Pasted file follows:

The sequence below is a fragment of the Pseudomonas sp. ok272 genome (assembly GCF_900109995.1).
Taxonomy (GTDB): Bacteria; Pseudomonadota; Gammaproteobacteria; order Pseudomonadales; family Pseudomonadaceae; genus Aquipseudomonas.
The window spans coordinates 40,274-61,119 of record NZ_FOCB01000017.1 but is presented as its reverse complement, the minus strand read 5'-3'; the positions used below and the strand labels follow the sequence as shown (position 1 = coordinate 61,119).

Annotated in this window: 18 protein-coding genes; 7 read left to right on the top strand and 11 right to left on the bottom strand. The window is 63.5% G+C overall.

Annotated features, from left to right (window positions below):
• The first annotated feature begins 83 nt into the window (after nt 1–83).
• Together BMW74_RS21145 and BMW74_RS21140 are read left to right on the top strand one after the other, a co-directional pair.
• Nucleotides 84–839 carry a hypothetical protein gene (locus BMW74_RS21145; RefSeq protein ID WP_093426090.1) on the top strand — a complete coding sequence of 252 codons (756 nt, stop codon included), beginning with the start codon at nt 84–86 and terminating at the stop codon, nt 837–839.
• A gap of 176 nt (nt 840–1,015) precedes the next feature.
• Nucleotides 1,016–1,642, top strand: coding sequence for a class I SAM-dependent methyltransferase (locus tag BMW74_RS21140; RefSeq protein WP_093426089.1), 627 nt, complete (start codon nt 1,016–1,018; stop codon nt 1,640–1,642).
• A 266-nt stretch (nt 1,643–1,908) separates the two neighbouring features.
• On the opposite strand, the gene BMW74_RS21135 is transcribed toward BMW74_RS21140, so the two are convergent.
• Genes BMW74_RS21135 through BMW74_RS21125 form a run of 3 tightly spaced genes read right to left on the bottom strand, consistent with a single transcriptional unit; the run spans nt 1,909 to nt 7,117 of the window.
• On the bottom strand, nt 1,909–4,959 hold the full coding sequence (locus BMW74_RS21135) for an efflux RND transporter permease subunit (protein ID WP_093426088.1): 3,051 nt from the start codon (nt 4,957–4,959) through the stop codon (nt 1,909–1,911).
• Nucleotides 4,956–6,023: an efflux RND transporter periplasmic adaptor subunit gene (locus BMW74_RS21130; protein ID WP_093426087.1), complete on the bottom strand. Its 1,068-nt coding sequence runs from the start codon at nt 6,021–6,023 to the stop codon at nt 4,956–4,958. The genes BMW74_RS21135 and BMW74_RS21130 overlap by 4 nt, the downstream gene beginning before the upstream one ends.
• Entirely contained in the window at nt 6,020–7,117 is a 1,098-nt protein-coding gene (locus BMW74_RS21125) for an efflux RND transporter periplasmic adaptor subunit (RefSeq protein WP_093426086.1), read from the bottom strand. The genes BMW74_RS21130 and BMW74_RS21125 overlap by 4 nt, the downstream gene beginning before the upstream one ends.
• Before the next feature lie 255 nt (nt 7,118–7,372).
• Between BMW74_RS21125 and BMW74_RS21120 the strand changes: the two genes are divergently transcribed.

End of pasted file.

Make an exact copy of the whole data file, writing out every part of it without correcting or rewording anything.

The sequence below is a fragment of the Pseudomonas sp. ok272 genome (assembly GCF_900109995.1).
Taxonomy (GTDB): Bacteria; Pseudomonadota; Gammaproteobacteria; order Pseudomonadales; family Pseudomonadaceae; genus Aquipseudomonas.
The window spans coordinates 40,274-61,119 of record NZ_FOCB01000017.1 but is presented as its reverse complement, the minus strand read 5'-3'; the positions used below and the strand labels follow the sequence as shown (position 1 = coordinate 61,119).

Annotated in this window: 18 protein-coding genes; 7 read left to right on the top strand and 11 right to left on the bottom strand. The window is 63.5% G+C overall.

Annotated features, from left to right (window positions below):
• The first annotated feature begins 83 nt into the window (after nt 1–83).
• Together BMW74_RS21145 and BMW74_RS21140 are read left to right on the top strand one after the other, a co-directional pair.
• Nucleotides 84–839 carry a hypothetical protein gene (locus BMW74_RS21145; RefSeq protein ID WP_093426090.1) on the top strand — a complete coding sequence of 252 codons (756 nt, stop codon included), beginning with the start codon at nt 84–86 and terminating at the stop codon, nt 837–839.
• A gap of 176 nt (nt 840–1,015) precedes the next feature.
• Nucleotides 1,016–1,642, top strand: coding sequence for a class I SAM-dependent methyltransferase (locus tag BMW74_RS21140; RefSeq protein WP_093426089.1), 627 nt, complete (start codon nt 1,016–1,018; stop codon nt 1,640–1,642).
• A 266-nt stretch (nt 1,643–1,908) separates the two neighbouring features.
• On the opposite strand, the gene BMW74_RS21135 is transcribed toward BMW74_RS21140, so the two are convergent.
• Genes BMW74_RS21135 through BMW74_RS21125 form a run of 3 tightly spaced genes read right to left on the bottom strand, consistent with a single transcriptional unit; the run spans nt 1,909 to nt 7,117 of the window.
• On the bottom strand, nt 1,909–4,959 hold the full coding sequence (locus BMW74_RS21135) for an efflux RND transporter permease subunit (protein ID WP_093426088.1): 3,051 nt from the start codon (nt 4,957–4,959) through the stop codon (nt 1,909–1,911).
• Nucleotides 4,956–6,023: an efflux RND transporter periplasmic adaptor subunit gene (locus BMW74_RS21130; protein ID WP_093426087.1), complete on the bottom strand. Its 1,068-nt coding sequence runs from the start codon at nt 6,021–6,023 to the stop codon at nt 4,956–4,958. The genes BMW74_RS21135 and BMW74_RS21130 overlap by 4 nt, the downstream gene beginning before the upstream one ends.
• Entirely contained in the window at nt 6,020–7,117 is a 1,098-nt protein-coding gene (locus BMW74_RS21125) for an efflux RND transporter periplasmic adaptor subunit (RefSeq protein WP_093426086.1), read from the bottom strand. The genes BMW74_RS21130 and BMW74_RS21125 overlap by 4 nt, the downstream gene beginning before the upstream one ends.
• Before the next feature lie 255 nt (nt 7,118–7,372).
• Between BMW74_RS21125 and BMW74_RS21120 the strand changes: the two genes are divergently transcribed.